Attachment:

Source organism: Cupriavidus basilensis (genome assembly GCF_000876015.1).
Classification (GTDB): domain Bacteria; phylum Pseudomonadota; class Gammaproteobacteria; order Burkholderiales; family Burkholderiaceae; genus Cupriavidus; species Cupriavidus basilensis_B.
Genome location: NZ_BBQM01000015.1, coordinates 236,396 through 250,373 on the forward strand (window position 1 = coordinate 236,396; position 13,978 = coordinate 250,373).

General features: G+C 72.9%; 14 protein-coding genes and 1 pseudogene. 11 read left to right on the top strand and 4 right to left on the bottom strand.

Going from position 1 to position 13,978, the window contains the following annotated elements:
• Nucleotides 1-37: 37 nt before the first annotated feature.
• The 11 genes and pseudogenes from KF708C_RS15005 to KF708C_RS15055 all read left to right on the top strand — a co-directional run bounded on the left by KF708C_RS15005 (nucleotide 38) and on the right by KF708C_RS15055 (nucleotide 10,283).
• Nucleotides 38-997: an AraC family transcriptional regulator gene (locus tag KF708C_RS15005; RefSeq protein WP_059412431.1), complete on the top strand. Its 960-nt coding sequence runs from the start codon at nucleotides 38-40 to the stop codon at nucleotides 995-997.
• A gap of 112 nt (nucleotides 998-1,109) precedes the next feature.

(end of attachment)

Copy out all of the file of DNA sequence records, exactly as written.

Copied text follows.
Source organism: Cupriavidus basilensis (genome assembly GCF_000876015.1).
Classification (GTDB): domain Bacteria; phylum Pseudomonadota; class Gammaproteobacteria; order Burkholderiales; family Burkholderiaceae; genus Cupriavidus; species Cupriavidus basilensis_B.
Genome location: NZ_BBQM01000015.1, coordinates 236,396 through 250,373 on the forward strand (window position 1 = coordinate 236,396; position 13,978 = coordinate 250,373).

General features: G+C 72.9%; 14 protein-coding genes and 1 pseudogene. 11 read left to right on the top strand and 4 right to left on the bottom strand.

Going from position 1 to position 13,978, the window contains the following annotated elements:
• Nucleotides 1-37: 37 nt before the first annotated feature.
• The 11 genes and pseudogenes from KF708C_RS15005 to KF708C_RS15055 all read left to right on the top strand — a co-directional run bounded on the left by KF708C_RS15005 (nucleotide 38) and on the right by KF708C_RS15055 (nucleotide 10,283).
• Nucleotides 38-997: an AraC family transcriptional regulator gene (locus tag KF708C_RS15005; RefSeq protein WP_059412431.1), complete on the top strand. Its 960-nt coding sequence runs from the start codon at nucleotides 38-40 to the stop codon at nucleotides 995-997.
• A gap of 112 nt (nucleotides 998-1,109) precedes the next feature.